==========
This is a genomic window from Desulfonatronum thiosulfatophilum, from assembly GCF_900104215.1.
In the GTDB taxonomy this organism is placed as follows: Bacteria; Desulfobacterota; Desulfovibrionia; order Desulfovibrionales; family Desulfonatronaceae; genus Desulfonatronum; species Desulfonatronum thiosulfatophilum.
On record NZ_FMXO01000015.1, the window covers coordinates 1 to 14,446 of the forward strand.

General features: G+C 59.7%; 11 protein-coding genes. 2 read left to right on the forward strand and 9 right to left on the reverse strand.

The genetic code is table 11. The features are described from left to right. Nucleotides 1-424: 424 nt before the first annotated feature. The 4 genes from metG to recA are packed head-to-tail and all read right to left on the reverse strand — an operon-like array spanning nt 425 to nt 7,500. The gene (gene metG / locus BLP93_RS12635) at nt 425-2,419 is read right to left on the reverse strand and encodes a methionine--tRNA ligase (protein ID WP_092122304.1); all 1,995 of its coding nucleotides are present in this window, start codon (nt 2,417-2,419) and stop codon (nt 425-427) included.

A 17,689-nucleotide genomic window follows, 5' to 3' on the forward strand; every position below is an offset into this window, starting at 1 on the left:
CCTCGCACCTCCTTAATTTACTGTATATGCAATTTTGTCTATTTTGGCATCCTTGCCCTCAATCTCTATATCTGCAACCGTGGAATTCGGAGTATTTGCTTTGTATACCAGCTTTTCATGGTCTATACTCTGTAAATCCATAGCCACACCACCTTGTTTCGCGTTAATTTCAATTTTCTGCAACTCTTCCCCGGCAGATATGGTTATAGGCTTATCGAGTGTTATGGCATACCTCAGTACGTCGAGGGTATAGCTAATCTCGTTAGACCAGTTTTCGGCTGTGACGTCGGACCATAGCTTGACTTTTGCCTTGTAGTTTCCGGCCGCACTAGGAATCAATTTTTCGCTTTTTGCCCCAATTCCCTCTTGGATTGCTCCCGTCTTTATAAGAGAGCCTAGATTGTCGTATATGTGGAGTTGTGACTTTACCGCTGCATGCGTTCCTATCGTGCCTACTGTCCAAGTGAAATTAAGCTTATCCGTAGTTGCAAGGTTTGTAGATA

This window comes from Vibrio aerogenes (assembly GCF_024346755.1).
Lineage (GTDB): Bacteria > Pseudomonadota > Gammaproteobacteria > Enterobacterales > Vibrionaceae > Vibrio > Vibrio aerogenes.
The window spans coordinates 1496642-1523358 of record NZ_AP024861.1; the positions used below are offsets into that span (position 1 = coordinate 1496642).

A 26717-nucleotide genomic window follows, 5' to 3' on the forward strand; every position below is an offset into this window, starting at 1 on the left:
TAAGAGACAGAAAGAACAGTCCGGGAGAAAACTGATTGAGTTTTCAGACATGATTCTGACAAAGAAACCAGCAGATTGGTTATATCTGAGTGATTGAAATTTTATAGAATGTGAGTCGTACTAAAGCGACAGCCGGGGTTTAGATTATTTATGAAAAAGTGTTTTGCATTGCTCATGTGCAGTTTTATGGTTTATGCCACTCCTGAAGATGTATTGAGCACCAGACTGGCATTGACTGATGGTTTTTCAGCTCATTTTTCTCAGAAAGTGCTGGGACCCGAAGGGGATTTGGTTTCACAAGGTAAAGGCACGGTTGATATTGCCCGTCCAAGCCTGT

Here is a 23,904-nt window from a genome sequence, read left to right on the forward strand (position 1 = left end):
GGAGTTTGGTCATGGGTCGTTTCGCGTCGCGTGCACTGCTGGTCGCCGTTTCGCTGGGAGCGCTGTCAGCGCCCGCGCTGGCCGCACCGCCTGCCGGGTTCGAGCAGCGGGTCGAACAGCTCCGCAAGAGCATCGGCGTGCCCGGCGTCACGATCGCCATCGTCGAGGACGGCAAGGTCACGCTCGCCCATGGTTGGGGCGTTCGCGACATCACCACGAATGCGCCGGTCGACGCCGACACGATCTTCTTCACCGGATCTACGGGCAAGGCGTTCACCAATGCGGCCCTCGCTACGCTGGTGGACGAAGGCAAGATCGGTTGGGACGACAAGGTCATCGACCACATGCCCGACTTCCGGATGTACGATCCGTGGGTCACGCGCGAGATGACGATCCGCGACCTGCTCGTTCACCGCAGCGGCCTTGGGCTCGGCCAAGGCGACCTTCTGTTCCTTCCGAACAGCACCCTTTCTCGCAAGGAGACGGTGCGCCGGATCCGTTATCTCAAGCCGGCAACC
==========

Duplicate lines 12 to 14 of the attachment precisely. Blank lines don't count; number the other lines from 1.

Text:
TAAGAGACAGAAAGAACAGTCCGGGAGAAAACTGATTGAGTTTTCAGACATGATTCTGACAAAGAAACCAGCAGATTGGTTATATCTGAGTGATTGAAATTTTATAGAATGTGAGTCGTACTAAAGCGACAGCCGGGGTTTAGATTATTTATGAAAAAGTGTTTTGCATTGCTCATGTGCAGTTTTATGGTTTATGCCACTCCTGAAGATGTATTGAGCACCAGACTGGCATTGACTGATGGTTTTTCAGCTCATTTTTCTCAGAAAGTGCTGGGACCCGAAGGGGATTTGGTTTCACAAGGTAAAGGCACGGTTGATATTGCCCGTCCAAGCCTGT

Here is a 23,904-nt window from a genome sequence, read left to right on the forward strand (position 1 = left end):
GGAGTTTGGTCATGGGTCGTTTCGCGTCGCGTGCACTGCTGGTCGCCGTTTCGCTGGGAGCGCTGTCAGCGCCCGCGCTGGCCGCACCGCCTGCCGGGTTCGAGCAGCGGGTCGAACAGCTCCGCAAGAGCATCGGCGTGCCCGGCGTCACGATCGCCATCGTCGAGGACGGCAAGGTCACGCTCGCCCATGGTTGGGGCGTTCGCGACATCACCACGAATGCGCCGGTCGACGCCGACACGATCTTCTTCACCGGATCTACGGGCAAGGCGTTCACCAATGCGGCCCTCGCTACGCTGGTGGACGAAGGCAAGATCGGTTGGGACGACAAGGTCATCGACCACATGCCCGACTTCCGGATGTACGATCCGTGGGTCACGCGCGAGATGACGATCCGCGACCTGCTCGTTCACCGCAGCGGCCTTGGGCTCGGCCAAGGCGACCTTCTGTTCCTTCCGAACAGCACCCTTTCTCGCAAGGAGACGGTGCGCCGGATCCGTTATCTCAAGCCGGCAACC